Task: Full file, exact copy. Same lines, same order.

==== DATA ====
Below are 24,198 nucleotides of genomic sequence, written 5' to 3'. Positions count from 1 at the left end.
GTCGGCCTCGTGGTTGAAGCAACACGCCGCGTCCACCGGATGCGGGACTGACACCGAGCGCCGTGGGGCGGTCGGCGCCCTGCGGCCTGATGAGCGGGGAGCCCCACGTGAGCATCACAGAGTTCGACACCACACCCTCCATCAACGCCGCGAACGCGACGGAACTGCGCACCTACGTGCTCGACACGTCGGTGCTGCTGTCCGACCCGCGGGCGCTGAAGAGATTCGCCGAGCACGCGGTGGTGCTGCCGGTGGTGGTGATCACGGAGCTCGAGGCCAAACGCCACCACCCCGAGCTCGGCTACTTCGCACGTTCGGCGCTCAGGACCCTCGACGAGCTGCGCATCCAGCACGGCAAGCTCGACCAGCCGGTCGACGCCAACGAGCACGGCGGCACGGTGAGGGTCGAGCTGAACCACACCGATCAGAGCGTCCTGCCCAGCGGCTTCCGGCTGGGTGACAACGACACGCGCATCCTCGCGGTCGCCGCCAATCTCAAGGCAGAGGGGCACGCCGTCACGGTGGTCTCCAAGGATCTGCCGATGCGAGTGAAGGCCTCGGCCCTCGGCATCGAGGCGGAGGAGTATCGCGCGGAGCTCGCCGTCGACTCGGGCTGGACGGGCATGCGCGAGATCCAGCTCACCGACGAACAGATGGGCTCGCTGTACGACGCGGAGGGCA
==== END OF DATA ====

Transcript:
Below are 24,198 nucleotides of genomic sequence, written 5' to 3'. Positions count from 1 at the left end.
GTCGGCCTCGTGGTTGAAGCAACACGCCGCGTCCACCGGATGCGGGACTGACACCGAGCGCCGTGGGGCGGTCGGCGCCCTGCGGCCTGATGAGCGGGGAGCCCCACGTGAGCATCACAGAGTTCGACACCACACCCTCCATCAACGCCGCGAACGCGACGGAACTGCGCACCTACGTGCTCGACACGTCGGTGCTGCTGTCCGACCCGCGGGCGCTGAAGAGATTCGCCGAGCACGCGGTGGTGCTGCCGGTGGTGGTGATCACGGAGCTCGAGGCCAAACGCCACCACCCCGAGCTCGGCTACTTCGCACGTTCGGCGCTCAGGACCCTCGACGAGCTGCGCATCCAGCACGGCAAGCTCGACCAGCCGGTCGACGCCAACGAGCACGGCGGCACGGTGAGGGTCGAGCTGAACCACACCGATCAGAGCGTCCTGCCCAGCGGCTTCCGGCTGGGTGACAACGACACGCGCATCCTCGCGGTCGCCGCCAATCTCAAGGCAGAGGGGCACGCCGTCACGGTGGTCTCCAAGGATCTGCCGATGCGAGTGAAGGCCTCGGCCCTCGGCATCGAGGCGGAGGAGTATCGCGCGGAGCTCGCCGTCGACTCGGGCTGGACGGGCATGCGCGAGATCCAGCTCACCGACGAACAGATGGGCTCGCTGTACGACGCGGAGGGCA